Veronica for adoption by a non-Indian family.383 After her birth, the father withdrew his
consent, and two years later, the South Carolina Supreme Court awarded him custody—all based
solely on the fact that Veronica had Cherokee blood in her veins.384 The Supreme Court found
this improper. Although it resolved the case on statutory rather than constitutional grounds, it
observed that allowing the father to “play his ICWA trump card at the eleventh hour to override
the mother’s decision and the child’s best interests . . . solely because an ancestor—even a
remote one—was an Indian . . . would raise equal protection concerns.”385
In one ongoing case, attorneys for the federal government have argued that ICWA does
not establish a racial category, but rather that the law uses blood descent “as a shorthand for the
social, cultural, and communal ties a person has with a sovereign tribal entity.”386 But using a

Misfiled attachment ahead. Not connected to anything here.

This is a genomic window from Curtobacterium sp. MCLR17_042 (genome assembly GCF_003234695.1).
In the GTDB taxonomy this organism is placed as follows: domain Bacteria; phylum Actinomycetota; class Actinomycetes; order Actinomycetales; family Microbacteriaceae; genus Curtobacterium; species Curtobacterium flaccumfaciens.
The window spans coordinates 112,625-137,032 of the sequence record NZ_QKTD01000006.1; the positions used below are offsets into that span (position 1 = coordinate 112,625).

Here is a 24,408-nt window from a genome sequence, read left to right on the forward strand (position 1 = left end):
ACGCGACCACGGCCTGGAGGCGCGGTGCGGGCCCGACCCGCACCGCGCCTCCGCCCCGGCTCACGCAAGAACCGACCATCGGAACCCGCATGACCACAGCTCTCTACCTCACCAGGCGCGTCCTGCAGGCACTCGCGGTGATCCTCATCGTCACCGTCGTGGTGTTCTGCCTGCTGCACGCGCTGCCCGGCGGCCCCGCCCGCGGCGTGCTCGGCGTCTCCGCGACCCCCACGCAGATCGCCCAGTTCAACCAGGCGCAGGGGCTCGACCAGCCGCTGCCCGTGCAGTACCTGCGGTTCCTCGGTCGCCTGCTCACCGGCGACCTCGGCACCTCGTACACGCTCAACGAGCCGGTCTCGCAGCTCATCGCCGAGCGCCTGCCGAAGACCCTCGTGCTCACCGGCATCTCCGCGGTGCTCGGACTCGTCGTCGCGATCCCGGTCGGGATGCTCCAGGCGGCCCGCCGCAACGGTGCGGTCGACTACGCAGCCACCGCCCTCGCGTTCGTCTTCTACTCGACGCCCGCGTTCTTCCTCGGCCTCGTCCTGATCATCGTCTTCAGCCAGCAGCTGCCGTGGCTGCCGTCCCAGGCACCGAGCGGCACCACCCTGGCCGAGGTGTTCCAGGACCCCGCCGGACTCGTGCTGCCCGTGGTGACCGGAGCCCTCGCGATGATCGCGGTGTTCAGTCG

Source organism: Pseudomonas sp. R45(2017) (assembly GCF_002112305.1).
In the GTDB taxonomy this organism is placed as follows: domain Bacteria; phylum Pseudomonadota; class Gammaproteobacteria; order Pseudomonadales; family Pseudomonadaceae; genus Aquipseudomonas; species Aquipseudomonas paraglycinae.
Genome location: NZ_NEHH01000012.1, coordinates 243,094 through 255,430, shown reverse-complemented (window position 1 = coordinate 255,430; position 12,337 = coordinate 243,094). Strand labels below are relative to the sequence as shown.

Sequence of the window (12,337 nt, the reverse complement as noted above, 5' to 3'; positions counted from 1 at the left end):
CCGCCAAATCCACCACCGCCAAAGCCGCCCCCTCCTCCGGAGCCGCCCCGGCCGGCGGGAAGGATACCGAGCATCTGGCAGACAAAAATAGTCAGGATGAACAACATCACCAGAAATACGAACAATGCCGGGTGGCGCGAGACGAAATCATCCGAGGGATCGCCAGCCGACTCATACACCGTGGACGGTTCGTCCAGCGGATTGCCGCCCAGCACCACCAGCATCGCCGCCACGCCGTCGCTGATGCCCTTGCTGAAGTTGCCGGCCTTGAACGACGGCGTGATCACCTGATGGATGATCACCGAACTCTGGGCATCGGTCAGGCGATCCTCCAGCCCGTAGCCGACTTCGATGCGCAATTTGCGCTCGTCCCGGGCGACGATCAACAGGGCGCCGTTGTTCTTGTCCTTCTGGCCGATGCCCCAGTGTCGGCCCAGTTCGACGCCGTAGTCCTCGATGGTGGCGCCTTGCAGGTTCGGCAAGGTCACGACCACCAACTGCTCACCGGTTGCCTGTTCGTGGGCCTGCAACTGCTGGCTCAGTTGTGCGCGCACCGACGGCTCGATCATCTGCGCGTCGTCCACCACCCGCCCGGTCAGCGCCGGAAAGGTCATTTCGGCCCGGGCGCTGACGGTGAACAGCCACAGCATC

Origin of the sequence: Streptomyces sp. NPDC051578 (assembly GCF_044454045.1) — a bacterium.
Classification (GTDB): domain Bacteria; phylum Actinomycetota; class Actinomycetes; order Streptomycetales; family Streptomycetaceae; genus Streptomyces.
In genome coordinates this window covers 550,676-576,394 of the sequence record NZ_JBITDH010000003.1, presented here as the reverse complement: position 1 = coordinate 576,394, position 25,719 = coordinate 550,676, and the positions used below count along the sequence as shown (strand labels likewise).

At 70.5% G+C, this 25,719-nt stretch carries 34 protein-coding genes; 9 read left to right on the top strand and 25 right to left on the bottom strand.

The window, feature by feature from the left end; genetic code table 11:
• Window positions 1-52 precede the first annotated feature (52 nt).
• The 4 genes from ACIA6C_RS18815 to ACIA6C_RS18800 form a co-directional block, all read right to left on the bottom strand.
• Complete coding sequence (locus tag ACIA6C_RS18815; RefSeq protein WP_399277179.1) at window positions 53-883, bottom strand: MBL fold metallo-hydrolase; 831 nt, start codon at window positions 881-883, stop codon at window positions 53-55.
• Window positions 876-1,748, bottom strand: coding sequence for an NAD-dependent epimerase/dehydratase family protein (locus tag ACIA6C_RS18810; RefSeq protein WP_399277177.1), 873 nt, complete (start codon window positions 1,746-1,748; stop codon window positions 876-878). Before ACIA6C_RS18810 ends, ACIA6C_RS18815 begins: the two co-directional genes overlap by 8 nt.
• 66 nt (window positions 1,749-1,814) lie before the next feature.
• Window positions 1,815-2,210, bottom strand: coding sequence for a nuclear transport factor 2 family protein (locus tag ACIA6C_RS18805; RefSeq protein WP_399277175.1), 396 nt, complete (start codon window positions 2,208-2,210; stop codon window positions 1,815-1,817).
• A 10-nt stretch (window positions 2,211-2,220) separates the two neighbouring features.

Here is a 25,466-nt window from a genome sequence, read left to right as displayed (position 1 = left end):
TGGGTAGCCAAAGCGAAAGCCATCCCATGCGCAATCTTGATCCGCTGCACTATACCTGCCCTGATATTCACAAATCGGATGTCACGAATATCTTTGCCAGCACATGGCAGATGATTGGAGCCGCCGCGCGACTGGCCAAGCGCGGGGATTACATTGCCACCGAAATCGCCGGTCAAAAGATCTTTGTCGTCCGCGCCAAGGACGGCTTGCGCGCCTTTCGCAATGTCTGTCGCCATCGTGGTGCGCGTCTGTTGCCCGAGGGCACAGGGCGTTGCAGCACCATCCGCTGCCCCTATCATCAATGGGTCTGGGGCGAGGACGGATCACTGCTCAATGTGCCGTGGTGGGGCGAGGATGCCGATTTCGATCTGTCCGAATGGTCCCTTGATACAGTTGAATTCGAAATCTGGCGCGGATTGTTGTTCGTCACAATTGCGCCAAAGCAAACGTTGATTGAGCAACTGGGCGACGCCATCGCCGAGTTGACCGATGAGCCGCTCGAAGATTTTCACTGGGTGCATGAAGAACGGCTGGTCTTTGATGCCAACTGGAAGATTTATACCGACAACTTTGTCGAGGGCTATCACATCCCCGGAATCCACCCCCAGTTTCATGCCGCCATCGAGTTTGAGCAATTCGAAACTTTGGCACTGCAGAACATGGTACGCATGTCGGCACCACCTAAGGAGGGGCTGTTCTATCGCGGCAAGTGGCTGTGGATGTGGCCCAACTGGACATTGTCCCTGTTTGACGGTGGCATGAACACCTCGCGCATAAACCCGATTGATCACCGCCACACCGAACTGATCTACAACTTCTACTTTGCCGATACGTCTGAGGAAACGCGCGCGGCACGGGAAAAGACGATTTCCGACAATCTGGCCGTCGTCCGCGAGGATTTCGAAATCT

person’s ethnic heritage as a “shorthand” for her cultural and political affiliations is the very
definition of racial discrimination. That, after all, is precisely what occurred when the federal
government ordered Americans of Japanese ancestry to report to detention centers during World
War II.387 That was nevertheless a racial categorization subject to strict scrutiny.388
B. The Existing Indian Family Doctrine
State courts, wary of the equal protection problems caused by applying a different set of
laws to children based solely on their biological ancestry, have sometimes declined to apply
384 Adoptive Couple v. Baby Girl, 398 S.C. 625, 655 (2012) (“in transferring custody to Father . . . Baby Girl’s
familial and tribal ties may be established . . . in furtherance of the clear purpose of the ICWA, which is to preserve
American Indian culture by retaining its children within the tribe.” (emphasis added)).
386 Defendants’ Motion to Dismiss, A.D., et al., v. Washburn, et al. (D. Ariz. No. 2:15-cv-01259) (Oct. 16, 2015) at
23 (on file with Goldwater Institute).
387 Korematsu v. United States, 323 U.S. 214 (1944).
388 Id. at 216. Korematsu was the first case in which the Supreme Court employed strict scrutiny for racial